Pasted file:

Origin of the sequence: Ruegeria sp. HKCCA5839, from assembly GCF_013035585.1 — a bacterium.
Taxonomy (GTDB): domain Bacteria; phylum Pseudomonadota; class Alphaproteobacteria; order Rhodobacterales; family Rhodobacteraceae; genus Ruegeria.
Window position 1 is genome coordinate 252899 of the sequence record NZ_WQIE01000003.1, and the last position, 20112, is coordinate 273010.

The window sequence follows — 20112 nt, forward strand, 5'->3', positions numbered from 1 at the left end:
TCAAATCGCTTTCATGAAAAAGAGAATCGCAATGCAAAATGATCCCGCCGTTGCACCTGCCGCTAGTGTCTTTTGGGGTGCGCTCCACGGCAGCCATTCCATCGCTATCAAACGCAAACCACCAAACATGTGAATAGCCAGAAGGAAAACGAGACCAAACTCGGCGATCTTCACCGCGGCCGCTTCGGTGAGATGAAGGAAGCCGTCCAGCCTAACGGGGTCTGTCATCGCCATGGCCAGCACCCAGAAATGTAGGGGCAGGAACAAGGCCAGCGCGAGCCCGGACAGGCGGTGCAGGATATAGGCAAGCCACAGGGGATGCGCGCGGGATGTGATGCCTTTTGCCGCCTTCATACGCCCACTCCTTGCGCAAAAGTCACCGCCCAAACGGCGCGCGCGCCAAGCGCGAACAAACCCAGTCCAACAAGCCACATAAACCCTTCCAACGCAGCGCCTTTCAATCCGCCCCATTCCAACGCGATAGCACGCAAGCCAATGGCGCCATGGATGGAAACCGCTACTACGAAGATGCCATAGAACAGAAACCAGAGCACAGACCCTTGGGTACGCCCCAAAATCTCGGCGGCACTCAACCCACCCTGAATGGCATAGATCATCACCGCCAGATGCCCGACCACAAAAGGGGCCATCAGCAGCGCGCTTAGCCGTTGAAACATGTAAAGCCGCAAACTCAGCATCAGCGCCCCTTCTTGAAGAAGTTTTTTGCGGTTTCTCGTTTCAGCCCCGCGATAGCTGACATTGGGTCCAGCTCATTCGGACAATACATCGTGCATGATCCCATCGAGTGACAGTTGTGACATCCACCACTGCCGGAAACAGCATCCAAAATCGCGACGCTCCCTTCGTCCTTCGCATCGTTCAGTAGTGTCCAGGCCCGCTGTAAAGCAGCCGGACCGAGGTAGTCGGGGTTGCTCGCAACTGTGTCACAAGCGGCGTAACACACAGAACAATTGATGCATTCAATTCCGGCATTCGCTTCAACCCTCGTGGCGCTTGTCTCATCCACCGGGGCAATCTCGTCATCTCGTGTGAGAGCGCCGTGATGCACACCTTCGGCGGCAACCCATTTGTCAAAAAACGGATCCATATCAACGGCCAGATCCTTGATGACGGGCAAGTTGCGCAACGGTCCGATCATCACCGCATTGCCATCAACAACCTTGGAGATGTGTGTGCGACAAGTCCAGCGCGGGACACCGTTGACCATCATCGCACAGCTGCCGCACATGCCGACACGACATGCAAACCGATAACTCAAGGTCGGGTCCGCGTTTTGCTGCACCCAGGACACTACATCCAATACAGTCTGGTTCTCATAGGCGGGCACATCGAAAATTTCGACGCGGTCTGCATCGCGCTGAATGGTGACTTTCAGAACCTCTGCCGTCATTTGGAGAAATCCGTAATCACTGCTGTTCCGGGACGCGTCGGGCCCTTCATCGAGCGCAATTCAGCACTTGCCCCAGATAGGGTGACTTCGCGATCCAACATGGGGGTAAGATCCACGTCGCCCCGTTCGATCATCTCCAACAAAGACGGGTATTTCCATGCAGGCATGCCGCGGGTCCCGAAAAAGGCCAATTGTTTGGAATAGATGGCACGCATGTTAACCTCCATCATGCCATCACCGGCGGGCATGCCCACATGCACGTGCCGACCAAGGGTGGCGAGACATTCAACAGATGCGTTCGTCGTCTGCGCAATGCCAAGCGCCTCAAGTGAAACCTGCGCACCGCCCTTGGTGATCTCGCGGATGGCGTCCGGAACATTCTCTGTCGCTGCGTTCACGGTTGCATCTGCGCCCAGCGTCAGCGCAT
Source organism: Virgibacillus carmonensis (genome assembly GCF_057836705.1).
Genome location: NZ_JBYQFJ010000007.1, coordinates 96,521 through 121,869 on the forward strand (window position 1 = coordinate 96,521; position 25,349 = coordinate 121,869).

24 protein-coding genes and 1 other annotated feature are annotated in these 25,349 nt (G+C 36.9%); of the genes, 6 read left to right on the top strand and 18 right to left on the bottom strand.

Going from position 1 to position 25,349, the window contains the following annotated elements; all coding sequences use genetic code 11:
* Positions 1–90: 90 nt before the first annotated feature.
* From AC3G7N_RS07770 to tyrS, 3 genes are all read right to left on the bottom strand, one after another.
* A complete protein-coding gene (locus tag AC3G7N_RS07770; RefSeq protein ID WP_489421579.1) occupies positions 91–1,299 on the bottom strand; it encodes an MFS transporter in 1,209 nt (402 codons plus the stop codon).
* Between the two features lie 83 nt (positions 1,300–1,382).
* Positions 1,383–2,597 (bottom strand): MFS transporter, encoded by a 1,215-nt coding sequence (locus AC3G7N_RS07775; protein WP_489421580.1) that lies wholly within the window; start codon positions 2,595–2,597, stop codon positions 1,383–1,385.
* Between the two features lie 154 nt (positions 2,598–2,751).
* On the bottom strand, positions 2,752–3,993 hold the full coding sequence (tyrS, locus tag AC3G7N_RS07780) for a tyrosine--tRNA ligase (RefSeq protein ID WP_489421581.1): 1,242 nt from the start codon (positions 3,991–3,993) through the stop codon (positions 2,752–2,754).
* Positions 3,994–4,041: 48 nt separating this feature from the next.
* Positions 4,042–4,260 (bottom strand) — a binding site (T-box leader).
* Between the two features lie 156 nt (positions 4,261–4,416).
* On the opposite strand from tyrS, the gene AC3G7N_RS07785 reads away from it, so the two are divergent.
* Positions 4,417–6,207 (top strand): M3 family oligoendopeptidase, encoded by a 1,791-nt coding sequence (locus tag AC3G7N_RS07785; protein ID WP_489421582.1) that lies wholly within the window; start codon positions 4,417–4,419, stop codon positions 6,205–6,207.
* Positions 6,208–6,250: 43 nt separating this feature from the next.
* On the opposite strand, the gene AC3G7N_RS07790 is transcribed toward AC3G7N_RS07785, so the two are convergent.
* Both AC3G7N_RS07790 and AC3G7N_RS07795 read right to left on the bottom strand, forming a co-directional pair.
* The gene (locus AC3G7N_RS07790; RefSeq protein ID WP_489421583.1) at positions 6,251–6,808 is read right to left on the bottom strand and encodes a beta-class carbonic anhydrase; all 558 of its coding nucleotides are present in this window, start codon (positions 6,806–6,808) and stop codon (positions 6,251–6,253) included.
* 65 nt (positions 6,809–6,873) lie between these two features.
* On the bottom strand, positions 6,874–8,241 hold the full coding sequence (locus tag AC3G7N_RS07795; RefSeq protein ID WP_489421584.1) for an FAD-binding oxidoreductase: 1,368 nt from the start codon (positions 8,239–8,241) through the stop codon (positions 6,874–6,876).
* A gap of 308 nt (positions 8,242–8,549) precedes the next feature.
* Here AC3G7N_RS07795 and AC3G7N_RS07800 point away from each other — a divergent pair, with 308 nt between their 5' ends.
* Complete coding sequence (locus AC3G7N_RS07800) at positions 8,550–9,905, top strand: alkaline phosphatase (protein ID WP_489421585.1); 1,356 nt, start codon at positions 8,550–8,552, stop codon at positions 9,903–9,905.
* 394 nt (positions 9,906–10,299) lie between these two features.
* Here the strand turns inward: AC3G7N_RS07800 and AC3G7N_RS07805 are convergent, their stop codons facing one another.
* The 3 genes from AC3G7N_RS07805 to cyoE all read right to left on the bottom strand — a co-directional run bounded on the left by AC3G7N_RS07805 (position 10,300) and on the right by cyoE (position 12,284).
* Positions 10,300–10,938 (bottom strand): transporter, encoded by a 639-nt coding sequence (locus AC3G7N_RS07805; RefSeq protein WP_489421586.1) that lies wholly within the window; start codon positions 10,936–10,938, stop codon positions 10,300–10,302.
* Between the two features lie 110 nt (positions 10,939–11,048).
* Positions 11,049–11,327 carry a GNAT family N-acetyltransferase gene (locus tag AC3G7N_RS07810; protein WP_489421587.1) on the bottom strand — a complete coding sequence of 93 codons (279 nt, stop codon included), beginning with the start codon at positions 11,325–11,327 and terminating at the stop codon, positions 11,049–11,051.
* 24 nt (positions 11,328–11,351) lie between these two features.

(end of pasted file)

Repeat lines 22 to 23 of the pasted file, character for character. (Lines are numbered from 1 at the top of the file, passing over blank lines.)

* Positions 6,208–6,250: 43 nt separating this feature from the next.
* On the opposite strand, the gene AC3G7N_RS07790 is transcribed toward AC3G7N_RS07785, so the two are convergent.